Fifty eight days after the Fresh Start Agreement ended a financial and political impasse that threatened the survival of the devolved institutions, Secretary of State Theresa Villiers welcomed the return of Northern Ireland’s First and deputy First Ministers, Executive parties and Irish Minister Flanagan to Stormont House for a series of bilateral and roundtable meetings to review progress and focus on challenges ahead.
Since November, new welfare reform legislation has been put in place, a Joint Agency Task Force on organised crime established and a panel appointed to make recommendations on disbanding paramilitary groups. Work also continues with victims’ representatives and others on finding a way forward to address the legacy of Northern Ireland’s past.
In addition, substantial financial support from the UK government has been unlocked by the political deal and is already benefiting Northern Ireland, including:
- £40 million refunded welfare deductions pumped back into Northern Ireland spending
- Up to £200 million capital borrowing unlocked to facilitate a public sector voluntary exit scheme which is projected to save the Executive approximately £160 million each and every year
- Up to £100 million of additional capital borrowing to support additional important investment in Northern Ireland
Speaking as a Six Monthly Update of the Fresh Start and Stormont House Agreements was jointly published by the UK Government, Irish Government and Northern Ireland Executive, Secretary of State for Northern Ireland, Theresa Villiers, said:
The Stormont House and Fresh Start Agreements pave the way towards a brighter, more secure future for Northern Ireland and I am encouraged by what we have achieved together in just a short time. It was clear that everyone at today’s meeting shares a determination to make further progress. I was also delighted to welcome Arlene Foster to Stormont House as First Minister.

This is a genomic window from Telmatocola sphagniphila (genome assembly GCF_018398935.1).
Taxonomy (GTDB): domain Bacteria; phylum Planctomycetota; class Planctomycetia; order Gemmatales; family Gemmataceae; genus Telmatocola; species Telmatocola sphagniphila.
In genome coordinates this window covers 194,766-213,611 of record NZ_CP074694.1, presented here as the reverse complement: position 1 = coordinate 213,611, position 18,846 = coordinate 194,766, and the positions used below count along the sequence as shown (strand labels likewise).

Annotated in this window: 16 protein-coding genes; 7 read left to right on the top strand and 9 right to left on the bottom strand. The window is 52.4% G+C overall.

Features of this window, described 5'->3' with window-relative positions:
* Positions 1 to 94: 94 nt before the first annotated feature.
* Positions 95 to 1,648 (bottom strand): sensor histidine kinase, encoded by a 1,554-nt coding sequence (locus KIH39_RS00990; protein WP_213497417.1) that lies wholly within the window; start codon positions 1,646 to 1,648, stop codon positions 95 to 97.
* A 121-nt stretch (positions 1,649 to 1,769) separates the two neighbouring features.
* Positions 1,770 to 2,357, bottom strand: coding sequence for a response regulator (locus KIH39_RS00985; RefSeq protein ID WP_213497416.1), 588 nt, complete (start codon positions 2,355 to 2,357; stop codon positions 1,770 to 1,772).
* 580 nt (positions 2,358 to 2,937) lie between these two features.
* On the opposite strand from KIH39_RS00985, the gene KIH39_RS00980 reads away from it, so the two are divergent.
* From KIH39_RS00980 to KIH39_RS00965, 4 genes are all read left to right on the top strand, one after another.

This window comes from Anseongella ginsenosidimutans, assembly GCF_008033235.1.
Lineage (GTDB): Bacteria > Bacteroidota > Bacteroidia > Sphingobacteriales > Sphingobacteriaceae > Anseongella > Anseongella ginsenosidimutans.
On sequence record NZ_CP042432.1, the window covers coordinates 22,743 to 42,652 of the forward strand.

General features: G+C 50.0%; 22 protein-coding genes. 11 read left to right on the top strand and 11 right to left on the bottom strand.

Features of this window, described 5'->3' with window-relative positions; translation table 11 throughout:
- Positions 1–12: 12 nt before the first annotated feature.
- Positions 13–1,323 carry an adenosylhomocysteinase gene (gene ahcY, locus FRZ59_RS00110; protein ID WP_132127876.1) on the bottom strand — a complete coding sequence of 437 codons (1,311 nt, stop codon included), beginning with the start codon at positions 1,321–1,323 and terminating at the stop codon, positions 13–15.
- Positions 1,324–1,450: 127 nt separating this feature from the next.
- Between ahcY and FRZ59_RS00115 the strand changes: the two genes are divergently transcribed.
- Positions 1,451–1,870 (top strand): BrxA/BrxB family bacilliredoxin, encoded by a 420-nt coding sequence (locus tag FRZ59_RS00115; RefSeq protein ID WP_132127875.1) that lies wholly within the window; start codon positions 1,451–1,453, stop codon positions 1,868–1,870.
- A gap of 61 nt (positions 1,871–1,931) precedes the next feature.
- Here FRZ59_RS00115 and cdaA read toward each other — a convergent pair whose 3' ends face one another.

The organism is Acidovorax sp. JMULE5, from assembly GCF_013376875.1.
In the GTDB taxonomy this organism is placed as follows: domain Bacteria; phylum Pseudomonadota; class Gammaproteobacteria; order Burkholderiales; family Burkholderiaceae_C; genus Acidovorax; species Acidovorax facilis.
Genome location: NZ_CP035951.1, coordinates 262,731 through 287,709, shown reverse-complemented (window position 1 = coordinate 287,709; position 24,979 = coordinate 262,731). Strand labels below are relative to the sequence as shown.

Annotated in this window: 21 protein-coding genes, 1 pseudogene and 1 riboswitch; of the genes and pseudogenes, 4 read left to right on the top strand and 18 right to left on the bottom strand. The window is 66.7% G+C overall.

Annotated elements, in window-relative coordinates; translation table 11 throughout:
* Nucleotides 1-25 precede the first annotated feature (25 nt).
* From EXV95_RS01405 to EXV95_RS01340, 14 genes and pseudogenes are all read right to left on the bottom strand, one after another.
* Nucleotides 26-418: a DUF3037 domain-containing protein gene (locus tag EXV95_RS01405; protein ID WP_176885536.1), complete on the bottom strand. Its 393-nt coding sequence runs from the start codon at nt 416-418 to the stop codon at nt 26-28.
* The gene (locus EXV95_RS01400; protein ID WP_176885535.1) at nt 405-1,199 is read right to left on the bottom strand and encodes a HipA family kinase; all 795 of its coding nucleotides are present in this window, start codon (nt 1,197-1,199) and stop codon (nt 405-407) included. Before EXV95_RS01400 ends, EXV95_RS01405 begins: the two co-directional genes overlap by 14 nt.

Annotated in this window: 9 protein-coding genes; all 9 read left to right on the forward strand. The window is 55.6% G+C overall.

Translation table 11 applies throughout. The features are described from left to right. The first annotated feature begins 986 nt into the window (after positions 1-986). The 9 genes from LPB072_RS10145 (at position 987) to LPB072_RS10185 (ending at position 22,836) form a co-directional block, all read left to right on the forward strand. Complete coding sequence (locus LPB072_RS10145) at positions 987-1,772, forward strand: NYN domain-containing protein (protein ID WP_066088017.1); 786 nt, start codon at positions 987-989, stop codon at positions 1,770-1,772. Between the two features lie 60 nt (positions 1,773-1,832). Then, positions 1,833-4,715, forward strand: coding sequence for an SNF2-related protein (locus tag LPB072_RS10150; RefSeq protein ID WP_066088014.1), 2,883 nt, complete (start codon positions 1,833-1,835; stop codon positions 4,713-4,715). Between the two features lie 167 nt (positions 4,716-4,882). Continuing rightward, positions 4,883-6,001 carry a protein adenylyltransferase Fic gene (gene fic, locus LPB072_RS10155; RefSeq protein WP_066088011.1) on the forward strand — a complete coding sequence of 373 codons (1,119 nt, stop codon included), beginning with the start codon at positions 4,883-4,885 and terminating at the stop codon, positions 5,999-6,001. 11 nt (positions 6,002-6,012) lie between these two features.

The UK Government is working alongside Northern Ireland’s political leaders and the wider community to help build a society where politics works, the economy grows and society is stronger and more united. We are backing the process with political will and influence and financial support. That will continue but in what promises to be a challenging year we cannot afford to slacken pace.
There is a programme for action for the coming months, including full implementation of welfare reform in Northern Ireland and next steps on tackling paramilitary groups. We also agreed that measures to address the legacy of Northern Ireland’s past must be addressed. This Government has made more progress on this issue than any of our predecessors and we are committed to finding a way to implement the bodies in the Stormont House Agreement.
We have a programme which is ambitious but necessary if Northern Ireland is to prosper.
Today’s meeting was the latest quarterly Stormont House and Fresh Start Agreements implementation review meeting. The Secretary of State conducted bilateral meetings with the First and deputy First Minister before chairing a roundtable with Minister Flanagan, the Executive and representatives of political parties:
- First Minister Arlene Foster
- deputy First Minister Martin McGuinness
- SDLP leader Colum Eastwood
- Alliance leader David Ford